European Banks Rally as ECB Expands QE More Than Forecastby
Italian, Spanish, Greek banks among biggest gainers in Europe
Cheap loans to cushion blow of negative rates, analysts say
European lenders rallied after the European Central Bank expanded its monthly bond purchases more than economists forecast and signaled banks will be paid to borrow its cash.
All 30 lenders on the Euro Stoxx Banks Index increased, with the benchmark up 3.7 percent at 3:42 p.m. in Frankfurt. That helped pare losses this year to 14 percent. Spanish, Greek and Italian banks led gains, with Eurobank Ergasias SA surging 8.9 percent and UniCredit SpA up 7.5 percent.
While the ECB cut the rate on cash parked overnight by lenders by 10 basis points to minus 0.4 percent and lowered its benchmark rate to zero, it increased bond purchases to 80 billion euros ($87 billion) a month from 60 billion euros and launched a new series of long-term loans to banks. Borrowing conditions on the targeted refinancing operations can be “as low as the interest rate on the deposit facility,” President Mario Draghi said at a press conference in Frankfurt, indicating the central bank may pay lenders.
“This is especially positive for banks in peripheral Europe given the concerns over their funding,” said Michael Seufert, an analyst at Norddeutsche Landesbank in Hanover, Germany. “Still, even if the deposit cut didn’t come in quite as bad as some expected, this isn’t a good situation for banks in the long run.”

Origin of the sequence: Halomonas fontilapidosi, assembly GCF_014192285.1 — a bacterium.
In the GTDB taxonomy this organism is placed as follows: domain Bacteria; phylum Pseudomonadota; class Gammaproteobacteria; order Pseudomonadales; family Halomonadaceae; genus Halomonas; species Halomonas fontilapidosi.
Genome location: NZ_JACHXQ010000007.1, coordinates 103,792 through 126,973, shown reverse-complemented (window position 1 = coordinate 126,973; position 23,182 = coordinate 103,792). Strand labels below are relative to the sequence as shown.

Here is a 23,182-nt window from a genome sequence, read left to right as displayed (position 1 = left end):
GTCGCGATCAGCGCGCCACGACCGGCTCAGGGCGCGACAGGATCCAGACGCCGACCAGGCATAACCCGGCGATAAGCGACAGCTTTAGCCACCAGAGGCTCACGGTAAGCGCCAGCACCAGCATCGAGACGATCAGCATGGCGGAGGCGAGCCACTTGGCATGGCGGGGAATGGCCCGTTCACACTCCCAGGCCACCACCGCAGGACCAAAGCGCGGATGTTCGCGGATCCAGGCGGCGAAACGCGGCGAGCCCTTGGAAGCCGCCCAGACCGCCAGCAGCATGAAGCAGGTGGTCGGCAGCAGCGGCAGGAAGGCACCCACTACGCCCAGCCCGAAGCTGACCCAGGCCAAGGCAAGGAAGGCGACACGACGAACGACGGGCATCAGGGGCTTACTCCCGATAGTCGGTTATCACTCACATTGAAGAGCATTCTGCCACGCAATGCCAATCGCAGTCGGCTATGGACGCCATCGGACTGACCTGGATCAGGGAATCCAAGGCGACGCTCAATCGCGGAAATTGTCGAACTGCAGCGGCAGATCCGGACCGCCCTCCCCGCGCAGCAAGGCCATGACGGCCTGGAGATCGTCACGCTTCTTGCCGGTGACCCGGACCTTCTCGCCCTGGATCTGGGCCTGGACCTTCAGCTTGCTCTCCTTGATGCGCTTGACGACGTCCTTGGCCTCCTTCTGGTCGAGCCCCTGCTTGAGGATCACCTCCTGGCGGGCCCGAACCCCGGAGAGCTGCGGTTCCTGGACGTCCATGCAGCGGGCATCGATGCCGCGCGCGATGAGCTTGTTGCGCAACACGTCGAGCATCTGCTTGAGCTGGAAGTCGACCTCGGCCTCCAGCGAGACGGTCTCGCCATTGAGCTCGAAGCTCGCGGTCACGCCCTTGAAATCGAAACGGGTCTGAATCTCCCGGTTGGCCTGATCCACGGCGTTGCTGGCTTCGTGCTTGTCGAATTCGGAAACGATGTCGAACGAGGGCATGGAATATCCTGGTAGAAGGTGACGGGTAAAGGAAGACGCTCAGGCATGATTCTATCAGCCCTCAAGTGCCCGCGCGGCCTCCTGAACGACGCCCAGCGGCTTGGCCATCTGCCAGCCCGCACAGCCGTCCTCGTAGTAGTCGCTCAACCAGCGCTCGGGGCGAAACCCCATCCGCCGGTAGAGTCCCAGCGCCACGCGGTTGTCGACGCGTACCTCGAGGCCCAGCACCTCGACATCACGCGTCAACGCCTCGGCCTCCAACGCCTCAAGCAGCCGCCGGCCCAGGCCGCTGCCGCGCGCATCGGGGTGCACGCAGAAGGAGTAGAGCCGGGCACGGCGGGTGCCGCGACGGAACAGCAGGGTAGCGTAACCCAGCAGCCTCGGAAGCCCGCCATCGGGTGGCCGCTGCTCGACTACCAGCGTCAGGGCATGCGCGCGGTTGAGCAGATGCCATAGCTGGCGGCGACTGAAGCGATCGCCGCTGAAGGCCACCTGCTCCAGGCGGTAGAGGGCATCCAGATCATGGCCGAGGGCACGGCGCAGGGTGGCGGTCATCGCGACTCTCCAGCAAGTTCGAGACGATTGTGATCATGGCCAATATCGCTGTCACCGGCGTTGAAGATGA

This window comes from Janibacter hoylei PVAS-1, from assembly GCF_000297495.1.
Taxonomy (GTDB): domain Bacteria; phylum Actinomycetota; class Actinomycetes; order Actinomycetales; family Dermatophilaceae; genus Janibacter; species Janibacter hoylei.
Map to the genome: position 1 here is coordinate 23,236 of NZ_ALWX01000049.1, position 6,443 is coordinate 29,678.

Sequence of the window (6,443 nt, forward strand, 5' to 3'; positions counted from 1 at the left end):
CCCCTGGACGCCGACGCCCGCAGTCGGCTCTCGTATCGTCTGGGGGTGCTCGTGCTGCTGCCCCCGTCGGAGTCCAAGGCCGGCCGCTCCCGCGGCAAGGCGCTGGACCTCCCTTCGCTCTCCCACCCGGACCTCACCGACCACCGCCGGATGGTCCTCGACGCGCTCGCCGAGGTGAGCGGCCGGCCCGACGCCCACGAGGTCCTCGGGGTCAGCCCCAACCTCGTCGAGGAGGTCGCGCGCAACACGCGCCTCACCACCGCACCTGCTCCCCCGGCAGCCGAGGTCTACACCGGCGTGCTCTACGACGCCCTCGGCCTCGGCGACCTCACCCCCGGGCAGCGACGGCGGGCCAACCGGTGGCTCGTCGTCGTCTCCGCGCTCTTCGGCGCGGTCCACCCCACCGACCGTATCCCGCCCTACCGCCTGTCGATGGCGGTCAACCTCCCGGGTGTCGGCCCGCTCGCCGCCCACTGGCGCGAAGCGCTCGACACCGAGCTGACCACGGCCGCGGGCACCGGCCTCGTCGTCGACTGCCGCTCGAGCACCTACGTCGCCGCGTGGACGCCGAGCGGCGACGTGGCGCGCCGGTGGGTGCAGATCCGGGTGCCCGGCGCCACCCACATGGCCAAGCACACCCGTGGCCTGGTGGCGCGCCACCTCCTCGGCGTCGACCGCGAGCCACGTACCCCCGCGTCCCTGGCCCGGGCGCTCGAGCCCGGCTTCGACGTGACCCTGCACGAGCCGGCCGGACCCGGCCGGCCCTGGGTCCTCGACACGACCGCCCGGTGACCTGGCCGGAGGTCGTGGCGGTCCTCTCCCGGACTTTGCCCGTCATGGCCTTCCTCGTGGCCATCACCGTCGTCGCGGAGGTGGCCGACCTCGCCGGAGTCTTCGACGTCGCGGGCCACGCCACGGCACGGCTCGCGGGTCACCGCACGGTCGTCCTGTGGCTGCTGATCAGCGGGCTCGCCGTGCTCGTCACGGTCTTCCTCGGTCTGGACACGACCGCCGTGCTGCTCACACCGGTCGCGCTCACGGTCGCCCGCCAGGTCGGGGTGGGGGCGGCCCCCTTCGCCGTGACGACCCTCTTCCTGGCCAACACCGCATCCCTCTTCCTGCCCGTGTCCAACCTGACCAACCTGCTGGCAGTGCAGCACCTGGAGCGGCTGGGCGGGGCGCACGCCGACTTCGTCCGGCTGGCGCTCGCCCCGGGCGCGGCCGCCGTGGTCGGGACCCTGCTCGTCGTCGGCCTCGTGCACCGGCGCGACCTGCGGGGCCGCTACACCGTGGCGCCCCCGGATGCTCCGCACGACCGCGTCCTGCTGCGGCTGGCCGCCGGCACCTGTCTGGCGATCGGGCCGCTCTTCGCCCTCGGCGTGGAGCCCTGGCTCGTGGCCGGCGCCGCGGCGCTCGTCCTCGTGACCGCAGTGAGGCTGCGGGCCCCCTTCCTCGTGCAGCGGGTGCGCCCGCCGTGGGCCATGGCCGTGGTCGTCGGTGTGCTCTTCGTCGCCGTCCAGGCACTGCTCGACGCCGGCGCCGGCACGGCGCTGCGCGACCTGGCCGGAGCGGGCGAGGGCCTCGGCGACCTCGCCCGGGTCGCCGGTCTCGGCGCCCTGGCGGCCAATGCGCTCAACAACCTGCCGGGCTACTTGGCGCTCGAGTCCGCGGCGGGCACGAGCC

The Frankfurt-based central bank stopped short of introducing a tiered deposit rate, which had been the subject of speculation before the meeting.
While the targeted refinancing operations “will help to cushion the blow from negative rates,” the absence of a tiered system for deposits at the ECB is “disappointing,” Nick Kounis, head of macro research at ABN Amro Bank NV in Amsterdam, wrote in a note to clients.
The ECB’s four targeted longer-term refinancing operations will bring “funding relief to mid-sized euro-zone banks,” led by Spain’s Banco Popular Espanol SA, CaixaBank SA and Banco de Sabadell SA, which jointly drew more than $40 billion from the TLTRO auctions, according to Bloomberg Intelligence.
“Loan growth is still too low,” Draghi said. The four-year credit “will offer attractive loan conditions to banks to stimulate credit creation. It also provides funding certainty, it’s a four-year operation at an attractive price in an environment of increasing volatility and large upcoming bank bond redemptions. Banks face sizeable funding needs.”
The ECB will also expand bond purchases, starting in April, and said that non-bank corporate bonds are now eligible. Economists forecast an expansion to 75 billion euros a month, according to the median in a Bloomberg survey.
“The bond purchases help banks because it helps their clients and may make corporate financing in the markets a little easier,” said Neil Smith, an analyst at Bankhaus Lampe, said from Dusseldorf. “Still, it feels like these measures have less and less lasting power for stocks, so we need to look back in 24 hours.”